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Additive bilingualism versus subtractive bilingualism: Which one adds up?

Opposing forces: Additive bilingualism versus subtractive bilingualism
Opposing forces: Additive bilingualism versus subtractive bilingualism
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In an increasingly diverse society, American schools are seeing an influx of second language learners. From pre-kindergarten to the college level, educators charged with teaching students who bring a multitude of languages to the learning environment must find effective ways to meet the needs of these linguistically diverse learners. Before schools can efficiently meet the needs of English Language Learners (ELLs), though, researchers and educators must agree on the best method for teaching them: an additive bilingual approach or a subtractive bilingual approach.

Additive Bilingualism

In additive bilingualism, teachers incorporate a learner’s first language (L1) into their instructional practices. Ideally, students learn the curriculum through their native language while simultaneously learning English. Described as complementary, additive bilingualism enables students to learn a second language, in this case it is English while reinforcing their first language. In essence, students are adding a language to their repertoire, thus the term “additive”.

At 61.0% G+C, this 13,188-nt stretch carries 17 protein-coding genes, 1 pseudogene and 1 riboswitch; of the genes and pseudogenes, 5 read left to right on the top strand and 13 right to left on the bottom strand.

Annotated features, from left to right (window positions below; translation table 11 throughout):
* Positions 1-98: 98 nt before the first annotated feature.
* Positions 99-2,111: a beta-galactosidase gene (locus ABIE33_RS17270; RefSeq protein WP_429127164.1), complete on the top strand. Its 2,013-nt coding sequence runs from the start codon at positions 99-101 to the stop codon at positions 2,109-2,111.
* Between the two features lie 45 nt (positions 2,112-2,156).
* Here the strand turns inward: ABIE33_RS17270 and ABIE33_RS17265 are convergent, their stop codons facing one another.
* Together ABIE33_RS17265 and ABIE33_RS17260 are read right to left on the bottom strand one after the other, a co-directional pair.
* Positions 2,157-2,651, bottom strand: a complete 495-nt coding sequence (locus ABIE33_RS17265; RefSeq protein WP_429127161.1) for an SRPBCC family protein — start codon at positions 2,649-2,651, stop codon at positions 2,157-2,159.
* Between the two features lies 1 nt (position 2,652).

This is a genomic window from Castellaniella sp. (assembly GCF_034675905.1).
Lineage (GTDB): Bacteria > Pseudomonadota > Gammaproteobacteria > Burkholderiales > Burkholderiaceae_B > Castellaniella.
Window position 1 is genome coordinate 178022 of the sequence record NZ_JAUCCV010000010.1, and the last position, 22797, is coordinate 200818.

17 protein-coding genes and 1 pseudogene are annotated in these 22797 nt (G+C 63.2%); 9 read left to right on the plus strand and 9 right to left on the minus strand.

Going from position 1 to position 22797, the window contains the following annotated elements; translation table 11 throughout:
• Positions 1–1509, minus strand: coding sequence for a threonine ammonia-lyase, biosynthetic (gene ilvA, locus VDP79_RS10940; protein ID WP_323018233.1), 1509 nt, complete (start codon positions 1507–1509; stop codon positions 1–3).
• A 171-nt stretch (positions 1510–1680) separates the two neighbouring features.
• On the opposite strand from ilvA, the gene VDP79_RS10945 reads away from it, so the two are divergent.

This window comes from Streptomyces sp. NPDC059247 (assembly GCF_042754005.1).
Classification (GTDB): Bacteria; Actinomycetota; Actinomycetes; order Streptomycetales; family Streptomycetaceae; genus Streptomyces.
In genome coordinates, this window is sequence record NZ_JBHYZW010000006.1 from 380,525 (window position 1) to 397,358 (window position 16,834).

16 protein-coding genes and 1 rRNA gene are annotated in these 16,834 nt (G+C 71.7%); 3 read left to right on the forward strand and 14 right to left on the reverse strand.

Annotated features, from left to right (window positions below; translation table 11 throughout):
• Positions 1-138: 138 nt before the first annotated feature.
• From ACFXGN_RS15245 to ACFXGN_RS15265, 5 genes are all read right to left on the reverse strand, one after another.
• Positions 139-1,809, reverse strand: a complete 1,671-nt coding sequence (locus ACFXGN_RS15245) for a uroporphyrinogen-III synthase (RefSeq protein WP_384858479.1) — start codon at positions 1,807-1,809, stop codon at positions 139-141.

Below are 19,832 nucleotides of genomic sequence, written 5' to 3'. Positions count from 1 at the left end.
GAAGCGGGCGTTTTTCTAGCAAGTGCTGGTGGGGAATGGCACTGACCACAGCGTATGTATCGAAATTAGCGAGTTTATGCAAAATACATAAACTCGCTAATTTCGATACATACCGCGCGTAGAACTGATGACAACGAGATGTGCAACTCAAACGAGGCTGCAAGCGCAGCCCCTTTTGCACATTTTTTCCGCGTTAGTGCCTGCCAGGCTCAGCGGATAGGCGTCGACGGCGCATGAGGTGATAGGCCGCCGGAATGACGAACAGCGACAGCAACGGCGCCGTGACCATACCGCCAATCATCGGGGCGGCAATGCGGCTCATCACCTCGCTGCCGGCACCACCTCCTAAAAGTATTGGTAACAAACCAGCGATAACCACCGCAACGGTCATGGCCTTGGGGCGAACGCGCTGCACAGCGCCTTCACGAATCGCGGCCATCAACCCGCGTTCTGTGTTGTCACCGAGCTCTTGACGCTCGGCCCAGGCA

Subtractive Bilingualism

Subtractive bilingualism contrasts additive bilingualism in that the student learns a second language at the expense of their first language. Proponents of this method view the two languages as opposing forces, believing the target language should replace the native language, resulting in monolingualism rather than bilingualism. Essentially, students lose an important facet of their cultural identity by negating the significance of their primary language.

Determining which approach to take will depend on the educator’s main objective. If they are looking to promote well-rounded bilingual students, additive bilingualism is the clear choice. In this case, May (2011) suggests educators teach English that complements rather than competes with a student’s native language (p. 236). To do this, educators must provide robust, holistic learning environments where students can actively practice both languages, preferably in a diverse group setting.

Source:

May, S. (2011, September). The disciplinary constraints of SLA and TESOL: Additive bilingualism and second language acquisition, teaching and learning. Linguistics and Education, 22(3), 233–247. Retrieved from http://www.sciencedirect.com/science/article/pii/S0898589811000143